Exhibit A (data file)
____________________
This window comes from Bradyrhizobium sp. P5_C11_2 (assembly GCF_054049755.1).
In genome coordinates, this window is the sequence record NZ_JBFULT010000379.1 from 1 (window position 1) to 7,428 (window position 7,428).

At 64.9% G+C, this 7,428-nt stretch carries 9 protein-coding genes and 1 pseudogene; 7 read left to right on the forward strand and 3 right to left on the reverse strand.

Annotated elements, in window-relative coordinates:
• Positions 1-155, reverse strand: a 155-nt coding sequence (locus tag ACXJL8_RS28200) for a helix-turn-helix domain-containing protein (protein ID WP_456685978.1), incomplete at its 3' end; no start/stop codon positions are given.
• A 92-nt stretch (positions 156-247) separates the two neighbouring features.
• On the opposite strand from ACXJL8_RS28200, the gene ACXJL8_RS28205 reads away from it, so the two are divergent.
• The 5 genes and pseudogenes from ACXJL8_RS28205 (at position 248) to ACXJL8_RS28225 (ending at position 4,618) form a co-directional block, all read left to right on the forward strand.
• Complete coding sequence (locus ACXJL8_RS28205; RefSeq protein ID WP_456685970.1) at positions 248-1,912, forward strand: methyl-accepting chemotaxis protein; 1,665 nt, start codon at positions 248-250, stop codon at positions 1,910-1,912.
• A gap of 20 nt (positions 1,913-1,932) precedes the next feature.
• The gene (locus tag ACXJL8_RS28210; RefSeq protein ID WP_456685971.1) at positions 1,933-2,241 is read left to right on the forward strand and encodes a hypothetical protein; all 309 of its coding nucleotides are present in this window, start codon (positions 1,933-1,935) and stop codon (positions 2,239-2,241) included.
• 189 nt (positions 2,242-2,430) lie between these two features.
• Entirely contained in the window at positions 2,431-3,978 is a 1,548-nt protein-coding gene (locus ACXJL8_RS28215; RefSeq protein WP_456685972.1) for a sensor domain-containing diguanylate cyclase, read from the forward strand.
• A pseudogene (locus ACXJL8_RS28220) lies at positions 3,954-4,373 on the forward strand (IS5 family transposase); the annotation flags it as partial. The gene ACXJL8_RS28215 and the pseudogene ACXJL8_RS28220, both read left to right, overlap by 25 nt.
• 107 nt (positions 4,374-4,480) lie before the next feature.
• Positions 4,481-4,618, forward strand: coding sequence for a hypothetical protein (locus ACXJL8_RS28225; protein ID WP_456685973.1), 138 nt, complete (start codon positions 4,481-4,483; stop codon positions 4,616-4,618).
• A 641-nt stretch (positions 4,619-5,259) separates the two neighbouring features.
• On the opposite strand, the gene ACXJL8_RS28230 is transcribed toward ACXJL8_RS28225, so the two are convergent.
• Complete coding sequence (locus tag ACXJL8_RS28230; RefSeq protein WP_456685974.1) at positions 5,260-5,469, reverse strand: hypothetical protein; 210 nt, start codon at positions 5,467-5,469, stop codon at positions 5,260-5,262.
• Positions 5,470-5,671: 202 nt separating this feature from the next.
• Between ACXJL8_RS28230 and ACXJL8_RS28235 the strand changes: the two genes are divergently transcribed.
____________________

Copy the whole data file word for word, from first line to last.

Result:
This window comes from Bradyrhizobium sp. P5_C11_2 (assembly GCF_054049755.1).
In genome coordinates, this window is the sequence record NZ_JBFULT010000379.1 from 1 (window position 1) to 7,428 (window position 7,428).

At 64.9% G+C, this 7,428-nt stretch carries 9 protein-coding genes and 1 pseudogene; 7 read left to right on the forward strand and 3 right to left on the reverse strand.

Annotated elements, in window-relative coordinates:
• Positions 1-155, reverse strand: a 155-nt coding sequence (locus tag ACXJL8_RS28200) for a helix-turn-helix domain-containing protein (protein ID WP_456685978.1), incomplete at its 3' end; no start/stop codon positions are given.
• A 92-nt stretch (positions 156-247) separates the two neighbouring features.
• On the opposite strand from ACXJL8_RS28200, the gene ACXJL8_RS28205 reads away from it, so the two are divergent.
• The 5 genes and pseudogenes from ACXJL8_RS28205 (at position 248) to ACXJL8_RS28225 (ending at position 4,618) form a co-directional block, all read left to right on the forward strand.
• Complete coding sequence (locus ACXJL8_RS28205; RefSeq protein ID WP_456685970.1) at positions 248-1,912, forward strand: methyl-accepting chemotaxis protein; 1,665 nt, start codon at positions 248-250, stop codon at positions 1,910-1,912.
• A gap of 20 nt (positions 1,913-1,932) precedes the next feature.
• The gene (locus tag ACXJL8_RS28210; RefSeq protein ID WP_456685971.1) at positions 1,933-2,241 is read left to right on the forward strand and encodes a hypothetical protein; all 309 of its coding nucleotides are present in this window, start codon (positions 1,933-1,935) and stop codon (positions 2,239-2,241) included.
• 189 nt (positions 2,242-2,430) lie between these two features.
• Entirely contained in the window at positions 2,431-3,978 is a 1,548-nt protein-coding gene (locus ACXJL8_RS28215; RefSeq protein WP_456685972.1) for a sensor domain-containing diguanylate cyclase, read from the forward strand.
• A pseudogene (locus ACXJL8_RS28220) lies at positions 3,954-4,373 on the forward strand (IS5 family transposase); the annotation flags it as partial. The gene ACXJL8_RS28215 and the pseudogene ACXJL8_RS28220, both read left to right, overlap by 25 nt.
• 107 nt (positions 4,374-4,480) lie before the next feature.
• Positions 4,481-4,618, forward strand: coding sequence for a hypothetical protein (locus ACXJL8_RS28225; protein ID WP_456685973.1), 138 nt, complete (start codon positions 4,481-4,483; stop codon positions 4,616-4,618).
• A 641-nt stretch (positions 4,619-5,259) separates the two neighbouring features.
• On the opposite strand, the gene ACXJL8_RS28230 is transcribed toward ACXJL8_RS28225, so the two are convergent.
• Complete coding sequence (locus tag ACXJL8_RS28230; RefSeq protein WP_456685974.1) at positions 5,260-5,469, reverse strand: hypothetical protein; 210 nt, start codon at positions 5,467-5,469, stop codon at positions 5,260-5,262.
• Positions 5,470-5,671: 202 nt separating this feature from the next.
• Between ACXJL8_RS28230 and ACXJL8_RS28235 the strand changes: the two genes are divergently transcribed.